Are weed seeds self pollinating

Understanding Regular, Feminized, and Autoflowering Seeds

What’s the Difference? Understanding Regular, Feminized, and Auto-Flowering Marijuana Seeds

Buying marijuana seeds can seem complicated. There is an almost infinite amount of strains as well as three distinct types of marijuana seeds – regular, feminized, and auto-flowering. Before purchasing marijuana seeds it’s beneficial to understand the differences between the types of seeds, how to know which one will suit your capabilities and goals, and how to manage the specific traits each type presents.

Most beginners are going to choose regular seeds to start out with. These are just standard marijuana seeds taken directly from a plant and are available in just about any strain. Germinating regular seeds leads to the growth of male or female plants, or, in some instances, hermaphrodite plants. Beginners will want to make sure they understand how to tell female and male plants apart, why this is important, and the benefits and detriments of pollination.

Plants Can be Male, Female, or Both (Hermaphroditic)

Marijuana plants are gendered and reproduce through pollination. Unlike many plants that can self-pollinate, marijuana plants need a male and female plant for pollination to occur, unless the plant is a hermaphrodite plant that can self-pollinate. In general, regular marijuana seeds produce about 50% male and 50% female plants. However, in certain situations, a plant can become a hermaphrodite plant. This generally happens if the flowering cycle is overexposed to light beyond harvest time, or when the growing environment is stressful. If there aren’t any male plants to pollinate the female plants during times of stress or light-overexposure, the female plants may end up developing pollen sacs at the end of their flowering phase. This way, the pollen sacs release pollen onto the mature flowers, encouraging seeds to develop in those flowers.

Poor conditions can cause plants to become hermaphrodites. This can happen at any time in the plant’s lifecycle and can happen for a number of different reasons. Common causes of this include extremely bright light, issues with the light and dark cycles, not getting enough water or nutrients, the temperatures being too high for the plant, and problems with the soil’s pH. It can also happen because of poor quality seeds or seeds that have been feminized using rhodelization. It can also happen when plants from feminized seeds are cloned.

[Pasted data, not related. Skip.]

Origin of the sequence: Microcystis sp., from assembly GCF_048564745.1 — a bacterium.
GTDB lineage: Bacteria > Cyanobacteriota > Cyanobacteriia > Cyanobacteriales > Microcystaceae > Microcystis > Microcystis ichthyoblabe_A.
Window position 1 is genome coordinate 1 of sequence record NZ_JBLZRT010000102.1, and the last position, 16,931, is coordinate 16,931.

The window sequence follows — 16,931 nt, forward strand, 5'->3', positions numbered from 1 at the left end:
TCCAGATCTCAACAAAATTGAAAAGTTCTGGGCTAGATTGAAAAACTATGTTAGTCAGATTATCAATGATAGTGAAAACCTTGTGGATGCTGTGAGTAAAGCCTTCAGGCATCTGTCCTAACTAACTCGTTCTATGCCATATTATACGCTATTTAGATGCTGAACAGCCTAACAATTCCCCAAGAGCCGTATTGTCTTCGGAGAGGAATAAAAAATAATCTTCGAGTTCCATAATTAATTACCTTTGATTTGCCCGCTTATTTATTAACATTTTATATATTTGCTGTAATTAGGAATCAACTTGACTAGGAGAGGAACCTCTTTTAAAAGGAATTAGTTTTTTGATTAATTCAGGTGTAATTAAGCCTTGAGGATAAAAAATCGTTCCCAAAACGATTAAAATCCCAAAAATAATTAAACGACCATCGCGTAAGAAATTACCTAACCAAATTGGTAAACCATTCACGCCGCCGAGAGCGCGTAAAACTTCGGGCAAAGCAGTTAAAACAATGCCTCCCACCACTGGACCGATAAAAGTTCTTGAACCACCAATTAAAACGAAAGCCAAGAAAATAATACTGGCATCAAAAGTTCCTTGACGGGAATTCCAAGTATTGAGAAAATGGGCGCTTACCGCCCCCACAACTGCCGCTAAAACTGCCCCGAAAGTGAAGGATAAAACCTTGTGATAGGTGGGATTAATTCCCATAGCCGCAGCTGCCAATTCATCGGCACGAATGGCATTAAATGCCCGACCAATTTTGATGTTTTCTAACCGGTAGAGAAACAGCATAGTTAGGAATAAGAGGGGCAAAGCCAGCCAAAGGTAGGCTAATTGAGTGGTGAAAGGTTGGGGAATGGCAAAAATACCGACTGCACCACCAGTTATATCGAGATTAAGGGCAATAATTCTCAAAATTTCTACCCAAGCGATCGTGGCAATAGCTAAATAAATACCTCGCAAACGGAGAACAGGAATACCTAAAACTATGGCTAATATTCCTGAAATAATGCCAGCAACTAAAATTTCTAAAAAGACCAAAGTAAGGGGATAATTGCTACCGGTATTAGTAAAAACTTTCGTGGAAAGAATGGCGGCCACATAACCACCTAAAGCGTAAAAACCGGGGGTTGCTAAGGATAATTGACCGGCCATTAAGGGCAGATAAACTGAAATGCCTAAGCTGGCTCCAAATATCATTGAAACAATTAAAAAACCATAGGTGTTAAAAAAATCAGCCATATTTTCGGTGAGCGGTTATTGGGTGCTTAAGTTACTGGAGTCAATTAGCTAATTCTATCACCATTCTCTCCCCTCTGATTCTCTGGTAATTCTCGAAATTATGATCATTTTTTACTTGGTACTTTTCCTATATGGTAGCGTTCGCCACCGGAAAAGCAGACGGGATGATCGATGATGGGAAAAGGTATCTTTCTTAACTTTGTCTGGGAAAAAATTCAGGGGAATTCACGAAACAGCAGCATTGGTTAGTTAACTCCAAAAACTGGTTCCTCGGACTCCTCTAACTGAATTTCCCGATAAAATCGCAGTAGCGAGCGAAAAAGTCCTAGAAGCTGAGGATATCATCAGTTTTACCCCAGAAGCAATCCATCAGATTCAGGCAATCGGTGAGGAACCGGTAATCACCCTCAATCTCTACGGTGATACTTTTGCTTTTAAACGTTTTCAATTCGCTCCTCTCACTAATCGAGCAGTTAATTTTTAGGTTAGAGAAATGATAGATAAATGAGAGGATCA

How to Tell the Difference Between the Genders

Most growers don’t desire pollination in their marijuana crop because they want to minimize the number of seeds present within the mature flowers. However, if they’ve purchased regular seeds, it’s crucial to identify and cull the male plants before their pollen sacs open and disperse pollen throughout the crop. Male plants can often be identified during the rapid growth stage at the beginning of the plant’s lifecycle. At this point, the male plants will grow much faster, and they’ll produce little pollen sacs where female plants produce small hairs (stigmas) that are meant to catch the pollen. Plus, the male plants will develop pollen sacs approximately one month before their female plant counterparts develop stigmas, staggering the development of reproductive signifiers, thus allowing for timely isolation of the genders.

Male plants tend to grow straighter and won’t grow as many flowers compared to females. While females will have flowers throughout the plant, males’ ‘flowers’ tend to grow near the top and consist of tight green pollen sacs/clusters.

In short, the way to identify males from females is to look for the preflowers that start growing. If there are tiny hairs (stigmas) it’s a female, if there are tiny sacs it’s a male.

Why is Understanding the Genders Important?

There are differences not only between the genders but between what happens if a female plant is pollinated and what happens when it develops unpollinated flowers. When planting outdoors, male plants can pollinate female plants up to a mile away with help from the wind, and it can be a race to identify a plant’s gender before pollination occurs. Those who want to make sure they get the highest yield with higher amounts of THC in the marijuana harvested will want to make sure they can find and remove any male plants.

If the female plant is pollinated, the buds will not contain as much THC as they would if pollination never occurred. Additionally, if the plant is pollinated, it will produce seeds. While it is possible to remove the seeds and still have consumable marijuana, the plants that do have seeds are much lower quality than the ones that do not. Instead, for the highest quality, the best yield, and the largest levels of THC, it’s crucial to remove all male plants as soon as they’re identified.

What are the Benefits of Preventing Pollination?

Preventing pollination is helpful for a few reasons. Female plants that are not pollinated tend to produce marijuana that is far more potent compared to plants that have been pollinated. Additionally, plants that are pollinated are simply not going to use as much energy to create buds. The biological goal of the plant is to ensure survival by creating as many seeds as possible. If the plant isn’t pollinated, it won’t make any seeds, which means the energy used to produce seeds will instead be put towards growing large, resin-rich flowers.